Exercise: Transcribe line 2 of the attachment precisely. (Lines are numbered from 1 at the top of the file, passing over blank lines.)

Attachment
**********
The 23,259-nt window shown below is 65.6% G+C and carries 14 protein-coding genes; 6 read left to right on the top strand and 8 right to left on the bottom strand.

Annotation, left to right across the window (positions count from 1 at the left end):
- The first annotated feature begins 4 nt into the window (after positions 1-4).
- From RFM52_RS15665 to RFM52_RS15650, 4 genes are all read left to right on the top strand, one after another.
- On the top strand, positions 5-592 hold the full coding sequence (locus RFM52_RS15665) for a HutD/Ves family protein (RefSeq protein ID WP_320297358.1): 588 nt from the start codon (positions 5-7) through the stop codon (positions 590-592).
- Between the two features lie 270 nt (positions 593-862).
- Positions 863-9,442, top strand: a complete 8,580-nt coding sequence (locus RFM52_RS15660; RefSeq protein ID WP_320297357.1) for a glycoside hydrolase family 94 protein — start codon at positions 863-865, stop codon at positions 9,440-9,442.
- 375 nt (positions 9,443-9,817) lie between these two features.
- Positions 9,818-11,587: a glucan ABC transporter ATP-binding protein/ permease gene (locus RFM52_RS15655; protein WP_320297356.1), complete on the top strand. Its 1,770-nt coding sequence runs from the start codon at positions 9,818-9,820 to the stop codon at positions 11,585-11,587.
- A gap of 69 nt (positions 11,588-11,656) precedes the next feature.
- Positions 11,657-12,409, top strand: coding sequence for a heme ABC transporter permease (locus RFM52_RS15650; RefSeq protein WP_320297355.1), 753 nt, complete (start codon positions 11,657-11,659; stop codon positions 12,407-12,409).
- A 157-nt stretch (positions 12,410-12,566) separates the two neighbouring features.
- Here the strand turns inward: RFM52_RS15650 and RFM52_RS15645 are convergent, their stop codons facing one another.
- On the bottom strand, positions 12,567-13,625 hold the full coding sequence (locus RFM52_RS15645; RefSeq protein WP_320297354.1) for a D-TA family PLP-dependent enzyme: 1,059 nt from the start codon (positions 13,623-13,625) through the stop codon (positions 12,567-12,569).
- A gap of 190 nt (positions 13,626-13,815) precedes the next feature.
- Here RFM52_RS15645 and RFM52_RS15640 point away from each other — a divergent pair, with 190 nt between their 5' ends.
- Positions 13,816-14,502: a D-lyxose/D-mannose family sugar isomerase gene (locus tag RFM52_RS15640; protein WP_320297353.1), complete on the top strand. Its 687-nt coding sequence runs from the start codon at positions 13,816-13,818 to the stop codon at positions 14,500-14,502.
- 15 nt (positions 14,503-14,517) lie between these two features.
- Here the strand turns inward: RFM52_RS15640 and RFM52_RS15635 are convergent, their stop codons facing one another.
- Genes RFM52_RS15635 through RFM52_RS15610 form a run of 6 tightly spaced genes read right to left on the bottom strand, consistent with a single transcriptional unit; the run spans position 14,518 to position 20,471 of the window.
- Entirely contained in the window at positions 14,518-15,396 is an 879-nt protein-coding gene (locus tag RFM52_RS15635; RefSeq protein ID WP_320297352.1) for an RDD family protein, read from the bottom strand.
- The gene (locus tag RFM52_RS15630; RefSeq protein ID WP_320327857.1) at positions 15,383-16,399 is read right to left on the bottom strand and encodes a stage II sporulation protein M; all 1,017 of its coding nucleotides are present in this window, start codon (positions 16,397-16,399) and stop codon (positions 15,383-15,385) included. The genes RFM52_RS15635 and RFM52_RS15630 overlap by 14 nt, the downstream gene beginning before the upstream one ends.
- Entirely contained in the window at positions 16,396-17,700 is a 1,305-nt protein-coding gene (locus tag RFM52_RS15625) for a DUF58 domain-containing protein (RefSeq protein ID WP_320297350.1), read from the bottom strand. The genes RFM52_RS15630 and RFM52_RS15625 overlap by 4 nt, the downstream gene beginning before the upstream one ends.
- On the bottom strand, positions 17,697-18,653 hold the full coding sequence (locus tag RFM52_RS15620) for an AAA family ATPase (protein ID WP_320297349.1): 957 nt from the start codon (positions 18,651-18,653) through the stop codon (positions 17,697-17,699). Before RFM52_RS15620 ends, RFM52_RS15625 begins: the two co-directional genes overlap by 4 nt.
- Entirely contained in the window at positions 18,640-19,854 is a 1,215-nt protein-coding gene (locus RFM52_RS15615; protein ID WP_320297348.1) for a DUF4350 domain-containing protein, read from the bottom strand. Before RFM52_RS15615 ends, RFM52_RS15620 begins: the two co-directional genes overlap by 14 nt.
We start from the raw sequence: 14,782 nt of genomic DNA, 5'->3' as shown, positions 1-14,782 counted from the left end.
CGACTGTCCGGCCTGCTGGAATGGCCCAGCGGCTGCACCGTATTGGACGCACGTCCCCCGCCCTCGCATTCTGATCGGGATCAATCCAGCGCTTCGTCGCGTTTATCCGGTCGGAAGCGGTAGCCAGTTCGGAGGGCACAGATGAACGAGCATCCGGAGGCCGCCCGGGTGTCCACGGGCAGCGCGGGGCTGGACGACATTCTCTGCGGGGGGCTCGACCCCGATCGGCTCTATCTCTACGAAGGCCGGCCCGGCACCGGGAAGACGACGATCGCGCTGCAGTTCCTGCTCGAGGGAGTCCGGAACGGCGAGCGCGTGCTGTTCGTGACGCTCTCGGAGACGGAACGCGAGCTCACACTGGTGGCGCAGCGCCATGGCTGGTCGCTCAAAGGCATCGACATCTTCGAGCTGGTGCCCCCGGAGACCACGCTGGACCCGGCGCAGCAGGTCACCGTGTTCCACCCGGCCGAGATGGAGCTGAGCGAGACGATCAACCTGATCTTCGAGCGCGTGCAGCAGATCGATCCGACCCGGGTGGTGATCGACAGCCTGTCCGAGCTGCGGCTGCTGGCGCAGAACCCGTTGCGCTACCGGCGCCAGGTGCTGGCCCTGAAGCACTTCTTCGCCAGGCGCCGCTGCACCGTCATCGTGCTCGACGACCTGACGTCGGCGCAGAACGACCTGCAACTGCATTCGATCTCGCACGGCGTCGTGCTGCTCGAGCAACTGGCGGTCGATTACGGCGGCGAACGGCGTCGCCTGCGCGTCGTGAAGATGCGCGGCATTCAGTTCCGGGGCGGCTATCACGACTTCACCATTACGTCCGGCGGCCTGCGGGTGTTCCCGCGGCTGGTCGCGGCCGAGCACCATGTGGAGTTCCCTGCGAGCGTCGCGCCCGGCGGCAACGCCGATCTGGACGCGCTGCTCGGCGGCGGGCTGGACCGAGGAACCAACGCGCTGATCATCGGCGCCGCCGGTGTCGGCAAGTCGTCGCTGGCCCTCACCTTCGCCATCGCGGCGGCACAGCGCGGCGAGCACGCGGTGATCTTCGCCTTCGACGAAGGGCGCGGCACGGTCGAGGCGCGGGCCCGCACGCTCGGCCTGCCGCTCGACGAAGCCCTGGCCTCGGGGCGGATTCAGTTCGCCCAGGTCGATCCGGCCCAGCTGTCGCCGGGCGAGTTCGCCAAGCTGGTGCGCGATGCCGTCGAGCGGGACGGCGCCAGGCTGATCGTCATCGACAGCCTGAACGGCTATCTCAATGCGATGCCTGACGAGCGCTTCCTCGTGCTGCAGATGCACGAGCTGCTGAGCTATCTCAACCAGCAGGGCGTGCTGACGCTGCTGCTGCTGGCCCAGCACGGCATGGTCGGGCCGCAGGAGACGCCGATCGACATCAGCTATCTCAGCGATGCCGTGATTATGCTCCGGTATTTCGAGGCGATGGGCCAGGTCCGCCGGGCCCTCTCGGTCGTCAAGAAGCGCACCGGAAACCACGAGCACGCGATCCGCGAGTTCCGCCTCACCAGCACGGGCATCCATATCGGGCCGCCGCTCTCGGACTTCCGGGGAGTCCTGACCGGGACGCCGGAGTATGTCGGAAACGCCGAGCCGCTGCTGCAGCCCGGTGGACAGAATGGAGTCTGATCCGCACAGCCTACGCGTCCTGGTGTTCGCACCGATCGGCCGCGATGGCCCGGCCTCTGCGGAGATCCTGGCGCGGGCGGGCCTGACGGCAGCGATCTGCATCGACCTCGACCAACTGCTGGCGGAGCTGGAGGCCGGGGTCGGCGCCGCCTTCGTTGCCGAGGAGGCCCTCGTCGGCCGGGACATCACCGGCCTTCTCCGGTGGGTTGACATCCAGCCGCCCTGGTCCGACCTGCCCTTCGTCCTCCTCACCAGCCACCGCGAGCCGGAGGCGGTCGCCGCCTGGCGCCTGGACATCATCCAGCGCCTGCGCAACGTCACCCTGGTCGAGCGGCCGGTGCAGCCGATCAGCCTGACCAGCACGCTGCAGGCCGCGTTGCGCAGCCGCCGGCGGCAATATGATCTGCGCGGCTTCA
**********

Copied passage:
Annotation, left to right across the window (positions count from 1 at the left end):